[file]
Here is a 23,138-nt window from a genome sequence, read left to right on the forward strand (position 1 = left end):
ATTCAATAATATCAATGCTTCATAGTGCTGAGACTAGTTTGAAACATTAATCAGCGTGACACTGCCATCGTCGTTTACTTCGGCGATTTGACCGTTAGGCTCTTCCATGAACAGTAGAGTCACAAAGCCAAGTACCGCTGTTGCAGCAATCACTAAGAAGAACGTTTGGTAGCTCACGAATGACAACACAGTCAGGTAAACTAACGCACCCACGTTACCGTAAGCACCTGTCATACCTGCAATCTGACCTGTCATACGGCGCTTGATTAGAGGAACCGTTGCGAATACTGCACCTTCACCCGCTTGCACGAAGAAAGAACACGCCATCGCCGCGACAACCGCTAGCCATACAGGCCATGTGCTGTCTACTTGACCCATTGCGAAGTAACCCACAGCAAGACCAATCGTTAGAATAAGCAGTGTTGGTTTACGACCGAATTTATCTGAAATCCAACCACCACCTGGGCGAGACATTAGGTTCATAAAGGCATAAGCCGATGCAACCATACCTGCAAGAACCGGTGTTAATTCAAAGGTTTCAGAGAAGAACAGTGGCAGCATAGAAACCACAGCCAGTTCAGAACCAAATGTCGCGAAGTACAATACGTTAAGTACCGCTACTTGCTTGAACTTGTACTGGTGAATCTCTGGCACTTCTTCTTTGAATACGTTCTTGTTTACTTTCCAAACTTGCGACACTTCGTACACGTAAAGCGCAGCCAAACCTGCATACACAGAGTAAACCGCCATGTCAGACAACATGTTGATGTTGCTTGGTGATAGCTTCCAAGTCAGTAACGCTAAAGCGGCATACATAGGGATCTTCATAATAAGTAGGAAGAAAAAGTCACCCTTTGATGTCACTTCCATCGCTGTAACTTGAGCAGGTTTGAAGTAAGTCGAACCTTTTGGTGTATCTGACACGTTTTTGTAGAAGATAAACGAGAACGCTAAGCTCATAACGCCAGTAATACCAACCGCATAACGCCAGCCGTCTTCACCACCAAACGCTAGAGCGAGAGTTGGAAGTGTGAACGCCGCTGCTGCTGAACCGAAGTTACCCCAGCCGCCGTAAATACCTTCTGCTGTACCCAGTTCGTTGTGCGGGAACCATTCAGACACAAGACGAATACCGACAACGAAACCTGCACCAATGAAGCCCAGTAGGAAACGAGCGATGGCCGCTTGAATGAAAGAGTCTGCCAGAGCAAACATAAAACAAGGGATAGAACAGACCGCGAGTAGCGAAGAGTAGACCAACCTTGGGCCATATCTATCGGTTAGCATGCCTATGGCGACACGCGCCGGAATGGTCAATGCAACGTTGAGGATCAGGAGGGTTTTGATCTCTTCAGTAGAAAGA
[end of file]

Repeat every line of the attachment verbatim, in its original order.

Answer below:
Here is a 23,138-nt window from a genome sequence, read left to right on the forward strand (position 1 = left end):
ATTCAATAATATCAATGCTTCATAGTGCTGAGACTAGTTTGAAACATTAATCAGCGTGACACTGCCATCGTCGTTTACTTCGGCGATTTGACCGTTAGGCTCTTCCATGAACAGTAGAGTCACAAAGCCAAGTACCGCTGTTGCAGCAATCACTAAGAAGAACGTTTGGTAGCTCACGAATGACAACACAGTCAGGTAAACTAACGCACCCACGTTACCGTAAGCACCTGTCATACCTGCAATCTGACCTGTCATACGGCGCTTGATTAGAGGAACCGTTGCGAATACTGCACCTTCACCCGCTTGCACGAAGAAAGAACACGCCATCGCCGCGACAACCGCTAGCCATACAGGCCATGTGCTGTCTACTTGACCCATTGCGAAGTAACCCACAGCAAGACCAATCGTTAGAATAAGCAGTGTTGGTTTACGACCGAATTTATCTGAAATCCAACCACCACCTGGGCGAGACATTAGGTTCATAAAGGCATAAGCCGATGCAACCATACCTGCAAGAACCGGTGTTAATTCAAAGGTTTCAGAGAAGAACAGTGGCAGCATAGAAACCACAGCCAGTTCAGAACCAAATGTCGCGAAGTACAATACGTTAAGTACCGCTACTTGCTTGAACTTGTACTGGTGAATCTCTGGCACTTCTTCTTTGAATACGTTCTTGTTTACTTTCCAAACTTGCGACACTTCGTACACGTAAAGCGCAGCCAAACCTGCATACACAGAGTAAACCGCCATGTCAGACAACATGTTGATGTTGCTTGGTGATAGCTTCCAAGTCAGTAACGCTAAAGCGGCATACATAGGGATCTTCATAATAAGTAGGAAGAAAAAGTCACCCTTTGATGTCACTTCCATCGCTGTAACTTGAGCAGGTTTGAAGTAAGTCGAACCTTTTGGTGTATCTGACACGTTTTTGTAGAAGATAAACGAGAACGCTAAGCTCATAACGCCAGTAATACCAACCGCATAACGCCAGCCGTCTTCACCACCAAACGCTAGAGCGAGAGTTGGAAGTGTGAACGCCGCTGCTGCTGAACCGAAGTTACCCCAGCCGCCGTAAATACCTTCTGCTGTACCCAGTTCGTTGTGCGGGAACCATTCAGACACAAGACGAATACCGACAACGAAACCTGCACCAATGAAGCCCAGTAGGAAACGAGCGATGGCCGCTTGAATGAAAGAGTCTGCCAGAGCAAACATAAAACAAGGGATAGAACAGACCGCGAGTAGCGAAGAGTAGACCAACCTTGGGCCATATCTATCGGTTAGCATGCCTATGGCGACACGCGCCGGAATGGTCAATGCAACGTTGAGGATCAGGAGGGTTTTGATCTCTTCAGTAGAAAGA